Oracle (ORCL) has slapped Micron Technology (MU), Samsung (SSNHY), Hynix (HXSCF), Infineon (IFNNY) and other chip-makers with a price-fixing lawsuit, a follow-up punch to the $173 million antitrust settlement that those companies and others reached with state attorneys generals regarding similar allegations several months back.
In the lawsuit filed Friday in a U.S. District Court, Oracle alleged these chip-makers banded together to boost prices and cause its recently acquired Sun Microsystems to overpay for semiconductors, according to a CNBC report.
Three months ago, Micron, Hynix, Infineon and three other chip-makers agreed to an antitrust settlement with 33 states. Samsung had earlier reached a $10 million settlement with the states for similar allegations of price fixing.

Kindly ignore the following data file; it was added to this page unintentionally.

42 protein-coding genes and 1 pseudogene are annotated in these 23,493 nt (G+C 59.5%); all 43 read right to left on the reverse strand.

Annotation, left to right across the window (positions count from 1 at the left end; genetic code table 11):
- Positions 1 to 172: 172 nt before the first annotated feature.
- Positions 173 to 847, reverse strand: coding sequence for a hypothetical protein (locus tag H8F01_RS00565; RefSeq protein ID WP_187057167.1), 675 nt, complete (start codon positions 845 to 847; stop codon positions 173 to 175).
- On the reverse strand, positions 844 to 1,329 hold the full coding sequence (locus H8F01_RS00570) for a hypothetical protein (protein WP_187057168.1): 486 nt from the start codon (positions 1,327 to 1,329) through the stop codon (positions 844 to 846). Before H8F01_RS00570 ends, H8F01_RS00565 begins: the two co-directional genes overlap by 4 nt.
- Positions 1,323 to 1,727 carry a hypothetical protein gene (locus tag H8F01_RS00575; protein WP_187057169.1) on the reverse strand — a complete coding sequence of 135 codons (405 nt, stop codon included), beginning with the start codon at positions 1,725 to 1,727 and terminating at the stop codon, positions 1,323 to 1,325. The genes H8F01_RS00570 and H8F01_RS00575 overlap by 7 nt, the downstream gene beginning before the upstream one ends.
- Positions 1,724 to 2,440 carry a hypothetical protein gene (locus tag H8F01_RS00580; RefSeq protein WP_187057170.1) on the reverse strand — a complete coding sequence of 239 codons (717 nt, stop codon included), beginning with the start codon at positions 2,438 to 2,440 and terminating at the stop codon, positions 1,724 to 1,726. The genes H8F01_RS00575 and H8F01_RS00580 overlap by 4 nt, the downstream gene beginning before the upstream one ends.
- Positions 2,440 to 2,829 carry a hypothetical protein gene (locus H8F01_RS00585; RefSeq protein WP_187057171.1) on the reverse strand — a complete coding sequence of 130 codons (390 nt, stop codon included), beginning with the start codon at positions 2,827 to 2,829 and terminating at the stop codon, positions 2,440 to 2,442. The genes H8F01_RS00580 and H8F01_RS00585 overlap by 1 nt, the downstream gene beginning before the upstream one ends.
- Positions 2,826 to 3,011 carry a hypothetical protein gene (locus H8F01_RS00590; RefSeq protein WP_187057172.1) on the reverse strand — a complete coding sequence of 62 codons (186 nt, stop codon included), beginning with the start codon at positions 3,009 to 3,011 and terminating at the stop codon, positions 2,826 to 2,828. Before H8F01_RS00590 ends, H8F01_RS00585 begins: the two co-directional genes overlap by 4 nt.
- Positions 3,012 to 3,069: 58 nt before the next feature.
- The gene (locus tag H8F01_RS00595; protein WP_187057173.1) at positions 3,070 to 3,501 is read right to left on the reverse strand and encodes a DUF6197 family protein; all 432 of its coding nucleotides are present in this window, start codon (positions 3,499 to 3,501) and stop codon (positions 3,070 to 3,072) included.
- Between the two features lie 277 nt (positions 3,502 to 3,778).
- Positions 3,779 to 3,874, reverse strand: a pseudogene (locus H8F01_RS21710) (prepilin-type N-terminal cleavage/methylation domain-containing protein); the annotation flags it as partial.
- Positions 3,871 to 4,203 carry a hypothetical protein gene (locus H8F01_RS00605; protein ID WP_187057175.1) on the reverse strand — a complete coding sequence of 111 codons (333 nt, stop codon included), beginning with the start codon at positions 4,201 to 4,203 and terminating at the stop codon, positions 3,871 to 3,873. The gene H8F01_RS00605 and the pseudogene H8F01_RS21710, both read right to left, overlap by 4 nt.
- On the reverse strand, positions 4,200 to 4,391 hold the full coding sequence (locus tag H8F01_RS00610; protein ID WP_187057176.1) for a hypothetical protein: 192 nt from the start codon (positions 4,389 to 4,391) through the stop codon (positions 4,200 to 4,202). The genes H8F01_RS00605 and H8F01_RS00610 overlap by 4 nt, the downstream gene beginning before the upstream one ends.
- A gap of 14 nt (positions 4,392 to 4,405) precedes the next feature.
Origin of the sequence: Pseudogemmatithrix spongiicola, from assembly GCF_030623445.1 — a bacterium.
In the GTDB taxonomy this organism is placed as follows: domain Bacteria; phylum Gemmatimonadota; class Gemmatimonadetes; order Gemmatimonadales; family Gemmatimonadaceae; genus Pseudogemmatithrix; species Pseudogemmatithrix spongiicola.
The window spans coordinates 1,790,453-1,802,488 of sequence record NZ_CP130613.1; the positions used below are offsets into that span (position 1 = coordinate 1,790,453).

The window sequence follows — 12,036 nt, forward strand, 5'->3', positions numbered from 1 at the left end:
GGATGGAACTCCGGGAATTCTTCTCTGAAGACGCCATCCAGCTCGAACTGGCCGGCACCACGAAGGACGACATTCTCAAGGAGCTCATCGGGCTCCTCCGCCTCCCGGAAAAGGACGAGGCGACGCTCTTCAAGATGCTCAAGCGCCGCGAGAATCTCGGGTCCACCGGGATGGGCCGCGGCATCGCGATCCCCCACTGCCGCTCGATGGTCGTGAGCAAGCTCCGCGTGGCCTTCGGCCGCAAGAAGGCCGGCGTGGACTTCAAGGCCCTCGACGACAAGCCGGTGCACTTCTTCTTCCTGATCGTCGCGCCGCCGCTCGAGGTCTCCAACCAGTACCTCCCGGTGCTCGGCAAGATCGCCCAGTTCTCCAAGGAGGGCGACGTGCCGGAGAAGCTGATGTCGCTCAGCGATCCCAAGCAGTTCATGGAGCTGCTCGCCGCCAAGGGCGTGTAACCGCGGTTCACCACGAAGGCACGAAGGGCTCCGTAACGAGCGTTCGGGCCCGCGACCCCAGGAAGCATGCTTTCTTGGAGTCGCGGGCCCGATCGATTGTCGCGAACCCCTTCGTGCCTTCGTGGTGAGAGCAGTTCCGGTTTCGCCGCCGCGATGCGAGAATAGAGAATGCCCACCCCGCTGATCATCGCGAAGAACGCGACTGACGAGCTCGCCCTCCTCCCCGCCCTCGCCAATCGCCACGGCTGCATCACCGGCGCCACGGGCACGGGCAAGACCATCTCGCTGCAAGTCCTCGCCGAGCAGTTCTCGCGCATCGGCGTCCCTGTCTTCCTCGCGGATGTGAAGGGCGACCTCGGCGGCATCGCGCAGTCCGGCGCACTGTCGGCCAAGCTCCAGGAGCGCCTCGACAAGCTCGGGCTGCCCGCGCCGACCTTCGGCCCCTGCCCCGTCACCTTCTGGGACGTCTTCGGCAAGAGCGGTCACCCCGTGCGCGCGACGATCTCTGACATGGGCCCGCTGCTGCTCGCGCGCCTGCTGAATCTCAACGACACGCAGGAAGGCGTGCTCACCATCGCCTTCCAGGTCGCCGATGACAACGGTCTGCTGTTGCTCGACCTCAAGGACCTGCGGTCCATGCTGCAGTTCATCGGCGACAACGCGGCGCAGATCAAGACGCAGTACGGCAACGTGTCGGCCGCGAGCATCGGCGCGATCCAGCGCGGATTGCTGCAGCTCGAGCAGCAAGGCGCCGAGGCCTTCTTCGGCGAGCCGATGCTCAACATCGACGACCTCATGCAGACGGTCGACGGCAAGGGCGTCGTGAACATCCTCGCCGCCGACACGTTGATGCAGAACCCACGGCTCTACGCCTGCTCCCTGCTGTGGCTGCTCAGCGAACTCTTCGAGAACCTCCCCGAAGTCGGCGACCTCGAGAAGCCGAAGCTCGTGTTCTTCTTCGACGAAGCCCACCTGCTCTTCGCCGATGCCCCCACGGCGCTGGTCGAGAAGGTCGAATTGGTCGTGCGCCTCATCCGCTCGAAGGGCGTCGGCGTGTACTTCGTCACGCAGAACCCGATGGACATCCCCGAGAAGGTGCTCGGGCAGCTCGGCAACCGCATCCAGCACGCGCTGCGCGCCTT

In addition to those civil cases, Samsung, Hynix, Infineon and Elpida (ELPDF), along with 12 individuals, pleaded guilty to criminal price fixing charges and agreed to pay fines that exceeded $730 million. The multistate lawsuit, filed in 2006, alleged that, from 1998 to 2002, the companies arranged to jack up prices on dynamic random access memory chips. These DRAM chips are found in computers, laptops, home console games and a host of other gadgets.
Ironically, Oracle's lawsuit was filed at roughly the same time as its CEO Larry Ellison was making statements that his company was planning to add chip companies to its steroid-charged acquisition list. In the past five years, Oracle has snapped up more than 65 companies, primarily software firms that could help it build out its presence in specific industries, and mega-mergers designed to take out rivals.
With some of these chip companies agreeing to multimillion dollar settlements in price-fixing lawsuits, Oracle may find a way to bake a settlement into a lower M&A price for one of them.
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